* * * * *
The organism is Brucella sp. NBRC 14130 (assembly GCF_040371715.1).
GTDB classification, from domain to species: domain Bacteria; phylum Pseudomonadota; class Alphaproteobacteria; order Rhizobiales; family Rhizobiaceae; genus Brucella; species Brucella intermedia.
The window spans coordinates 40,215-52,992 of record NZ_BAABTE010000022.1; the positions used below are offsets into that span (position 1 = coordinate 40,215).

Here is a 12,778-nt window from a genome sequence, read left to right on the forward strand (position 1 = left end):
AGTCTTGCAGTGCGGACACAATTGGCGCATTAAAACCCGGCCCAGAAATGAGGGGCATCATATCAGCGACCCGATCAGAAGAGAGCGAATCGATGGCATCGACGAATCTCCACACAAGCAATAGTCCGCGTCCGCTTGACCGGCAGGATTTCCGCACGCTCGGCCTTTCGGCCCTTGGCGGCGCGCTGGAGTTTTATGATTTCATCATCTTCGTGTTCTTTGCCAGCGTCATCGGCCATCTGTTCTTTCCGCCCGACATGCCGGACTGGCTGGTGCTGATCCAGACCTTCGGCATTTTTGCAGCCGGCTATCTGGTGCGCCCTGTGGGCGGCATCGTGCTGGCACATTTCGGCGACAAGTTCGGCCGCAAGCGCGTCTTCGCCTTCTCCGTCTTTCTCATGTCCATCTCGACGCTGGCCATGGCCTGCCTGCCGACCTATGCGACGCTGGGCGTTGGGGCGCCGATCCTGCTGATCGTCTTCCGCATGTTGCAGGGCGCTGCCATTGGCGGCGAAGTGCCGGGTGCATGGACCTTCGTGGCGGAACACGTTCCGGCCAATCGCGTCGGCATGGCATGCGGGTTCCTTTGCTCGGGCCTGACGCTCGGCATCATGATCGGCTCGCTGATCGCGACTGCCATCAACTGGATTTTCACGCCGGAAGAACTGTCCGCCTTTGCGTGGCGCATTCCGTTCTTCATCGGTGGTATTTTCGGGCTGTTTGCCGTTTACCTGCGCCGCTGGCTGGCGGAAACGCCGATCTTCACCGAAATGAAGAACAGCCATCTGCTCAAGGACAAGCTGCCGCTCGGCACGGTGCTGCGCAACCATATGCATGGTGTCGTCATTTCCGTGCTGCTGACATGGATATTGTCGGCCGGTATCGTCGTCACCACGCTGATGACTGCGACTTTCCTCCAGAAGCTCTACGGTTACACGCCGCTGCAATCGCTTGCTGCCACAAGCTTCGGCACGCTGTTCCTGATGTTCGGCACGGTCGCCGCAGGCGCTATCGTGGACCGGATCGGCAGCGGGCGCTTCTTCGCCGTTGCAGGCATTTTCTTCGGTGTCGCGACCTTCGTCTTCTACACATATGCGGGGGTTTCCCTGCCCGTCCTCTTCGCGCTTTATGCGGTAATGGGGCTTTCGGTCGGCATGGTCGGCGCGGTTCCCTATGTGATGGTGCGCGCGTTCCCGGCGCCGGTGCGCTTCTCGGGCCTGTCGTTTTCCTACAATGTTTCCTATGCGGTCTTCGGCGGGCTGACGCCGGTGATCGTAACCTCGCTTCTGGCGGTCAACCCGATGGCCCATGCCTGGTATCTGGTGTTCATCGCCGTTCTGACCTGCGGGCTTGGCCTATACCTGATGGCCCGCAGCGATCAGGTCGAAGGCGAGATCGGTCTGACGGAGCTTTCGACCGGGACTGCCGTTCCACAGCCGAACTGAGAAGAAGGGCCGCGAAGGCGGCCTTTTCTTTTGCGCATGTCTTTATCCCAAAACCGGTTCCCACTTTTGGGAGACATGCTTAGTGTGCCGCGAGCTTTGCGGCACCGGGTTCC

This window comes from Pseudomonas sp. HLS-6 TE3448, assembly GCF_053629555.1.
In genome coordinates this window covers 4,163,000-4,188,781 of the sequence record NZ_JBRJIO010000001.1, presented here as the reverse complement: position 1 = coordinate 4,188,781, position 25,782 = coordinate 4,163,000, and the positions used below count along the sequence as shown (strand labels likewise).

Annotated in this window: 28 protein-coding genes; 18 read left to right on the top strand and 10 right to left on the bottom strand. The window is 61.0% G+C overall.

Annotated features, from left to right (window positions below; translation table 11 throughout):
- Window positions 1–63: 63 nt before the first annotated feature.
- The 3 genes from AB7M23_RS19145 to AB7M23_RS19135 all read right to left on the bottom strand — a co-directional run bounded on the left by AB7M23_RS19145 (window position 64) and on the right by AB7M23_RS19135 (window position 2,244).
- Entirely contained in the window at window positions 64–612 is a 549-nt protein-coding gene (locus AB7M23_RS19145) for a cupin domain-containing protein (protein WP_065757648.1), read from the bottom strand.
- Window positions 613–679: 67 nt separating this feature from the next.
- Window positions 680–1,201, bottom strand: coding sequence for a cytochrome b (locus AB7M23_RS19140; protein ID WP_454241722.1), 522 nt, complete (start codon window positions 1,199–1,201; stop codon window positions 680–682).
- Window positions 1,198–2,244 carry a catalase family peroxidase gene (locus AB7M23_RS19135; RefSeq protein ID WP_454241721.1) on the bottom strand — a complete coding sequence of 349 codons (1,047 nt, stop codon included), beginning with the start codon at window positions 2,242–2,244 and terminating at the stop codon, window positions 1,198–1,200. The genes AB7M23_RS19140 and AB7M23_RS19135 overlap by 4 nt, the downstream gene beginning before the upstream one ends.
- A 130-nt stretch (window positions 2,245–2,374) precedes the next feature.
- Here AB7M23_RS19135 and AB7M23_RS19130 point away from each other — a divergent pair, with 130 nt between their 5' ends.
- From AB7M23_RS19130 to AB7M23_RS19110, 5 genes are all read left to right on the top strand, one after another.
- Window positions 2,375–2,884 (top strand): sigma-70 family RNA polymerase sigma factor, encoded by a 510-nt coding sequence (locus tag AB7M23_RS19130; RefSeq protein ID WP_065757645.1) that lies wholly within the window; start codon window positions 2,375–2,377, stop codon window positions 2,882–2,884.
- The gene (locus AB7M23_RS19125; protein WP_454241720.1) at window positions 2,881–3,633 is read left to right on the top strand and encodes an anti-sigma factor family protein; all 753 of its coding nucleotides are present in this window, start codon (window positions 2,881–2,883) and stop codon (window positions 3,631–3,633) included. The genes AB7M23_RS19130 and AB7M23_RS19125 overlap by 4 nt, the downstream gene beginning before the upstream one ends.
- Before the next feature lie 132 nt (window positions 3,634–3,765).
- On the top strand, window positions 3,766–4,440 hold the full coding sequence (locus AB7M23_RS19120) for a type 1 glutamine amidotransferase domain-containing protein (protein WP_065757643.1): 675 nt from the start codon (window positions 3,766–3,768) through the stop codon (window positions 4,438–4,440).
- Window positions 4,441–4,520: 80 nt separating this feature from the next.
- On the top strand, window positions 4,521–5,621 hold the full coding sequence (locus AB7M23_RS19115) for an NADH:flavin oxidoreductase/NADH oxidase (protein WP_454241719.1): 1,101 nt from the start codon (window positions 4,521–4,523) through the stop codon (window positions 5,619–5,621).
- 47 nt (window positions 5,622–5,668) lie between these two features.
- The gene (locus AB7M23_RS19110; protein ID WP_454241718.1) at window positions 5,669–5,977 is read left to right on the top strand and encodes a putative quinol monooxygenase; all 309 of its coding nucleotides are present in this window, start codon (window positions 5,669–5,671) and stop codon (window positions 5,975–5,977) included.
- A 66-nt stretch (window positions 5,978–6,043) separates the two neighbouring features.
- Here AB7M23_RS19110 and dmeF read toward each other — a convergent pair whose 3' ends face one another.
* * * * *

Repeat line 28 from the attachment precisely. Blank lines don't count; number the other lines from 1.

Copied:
- Here AB7M23_RS19110 and dmeF read toward each other — a convergent pair whose 3' ends face one another.